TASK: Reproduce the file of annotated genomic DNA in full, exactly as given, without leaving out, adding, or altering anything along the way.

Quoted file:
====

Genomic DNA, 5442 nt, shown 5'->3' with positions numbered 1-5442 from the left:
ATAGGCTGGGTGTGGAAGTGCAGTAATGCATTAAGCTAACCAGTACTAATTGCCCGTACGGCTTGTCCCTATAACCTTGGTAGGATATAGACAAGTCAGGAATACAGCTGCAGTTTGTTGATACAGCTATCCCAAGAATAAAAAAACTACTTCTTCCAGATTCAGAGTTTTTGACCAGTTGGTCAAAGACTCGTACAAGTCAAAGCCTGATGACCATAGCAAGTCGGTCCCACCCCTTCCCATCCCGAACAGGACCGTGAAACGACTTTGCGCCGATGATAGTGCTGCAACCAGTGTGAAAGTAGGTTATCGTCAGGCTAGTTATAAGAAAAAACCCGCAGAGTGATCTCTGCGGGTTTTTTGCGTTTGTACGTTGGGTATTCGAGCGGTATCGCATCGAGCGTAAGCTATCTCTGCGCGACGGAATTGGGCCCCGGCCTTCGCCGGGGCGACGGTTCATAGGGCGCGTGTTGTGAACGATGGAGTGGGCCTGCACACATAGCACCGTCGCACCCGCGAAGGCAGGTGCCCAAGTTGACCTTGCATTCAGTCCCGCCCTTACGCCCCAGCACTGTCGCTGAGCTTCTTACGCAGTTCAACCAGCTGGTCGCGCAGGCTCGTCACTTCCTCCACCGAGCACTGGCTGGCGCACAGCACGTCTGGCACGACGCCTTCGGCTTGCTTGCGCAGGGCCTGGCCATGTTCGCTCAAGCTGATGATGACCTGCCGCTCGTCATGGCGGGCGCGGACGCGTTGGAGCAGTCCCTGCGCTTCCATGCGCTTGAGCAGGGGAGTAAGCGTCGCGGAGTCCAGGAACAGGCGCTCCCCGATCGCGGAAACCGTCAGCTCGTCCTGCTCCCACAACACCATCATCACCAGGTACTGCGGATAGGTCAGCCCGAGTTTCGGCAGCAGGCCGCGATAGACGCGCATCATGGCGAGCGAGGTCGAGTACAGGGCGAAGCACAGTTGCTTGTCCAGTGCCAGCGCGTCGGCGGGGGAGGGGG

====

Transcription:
Genomic DNA, 5442 nt, shown 5'->3' with positions numbered 1-5442 from the left:
ATAGGCTGGGTGTGGAAGTGCAGTAATGCATTAAGCTAACCAGTACTAATTGCCCGTACGGCTTGTCCCTATAACCTTGGTAGGATATAGACAAGTCAGGAATACAGCTGCAGTTTGTTGATACAGCTATCCCAAGAATAAAAAAACTACTTCTTCCAGATTCAGAGTTTTTGACCAGTTGGTCAAAGACTCGTACAAGTCAAAGCCTGATGACCATAGCAAGTCGGTCCCACCCCTTCCCATCCCGAACAGGACCGTGAAACGACTTTGCGCCGATGATAGTGCTGCAACCAGTGTGAAAGTAGGTTATCGTCAGGCTAGTTATAAGAAAAAACCCGCAGAGTGATCTCTGCGGGTTTTTTGCGTTTGTACGTTGGGTATTCGAGCGGTATCGCATCGAGCGTAAGCTATCTCTGCGCGACGGAATTGGGCCCCGGCCTTCGCCGGGGCGACGGTTCATAGGGCGCGTGTTGTGAACGATGGAGTGGGCCTGCACACATAGCACCGTCGCACCCGCGAAGGCAGGTGCCCAAGTTGACCTTGCATTCAGTCCCGCCCTTACGCCCCAGCACTGTCGCTGAGCTTCTTACGCAGTTCAACCAGCTGGTCGCGCAGGCTCGTCACTTCCTCCACCGAGCACTGGCTGGCGCACAGCACGTCTGGCACGACGCCTTCGGCTTGCTTGCGCAGGGCCTGGCCATGTTCGCTCAAGCTGATGATGACCTGCCGCTCGTCATGGCGGGCGCGGACGCGTTGGAGCAGTCCCTGCGCTTCCATGCGCTTGAGCAGGGGAGTAAGCGTCGCGGAGTCCAGGAACAGGCGCTCCCCGATCGCGGAAACCGTCAGCTCGTCCTGCTCCCACAACACCATCATCACCAGGTACTGCGGATAGGTCAGCCCGAGTTTCGGCAGCAGGCCGCGATAGACGCGCATCATGGCGAGCGAGGTCGAGTACAGGGCGAAGCACAGTTGCTTGTCCAGTGCCAGCGCGTCGGCGGGGGAGGGGG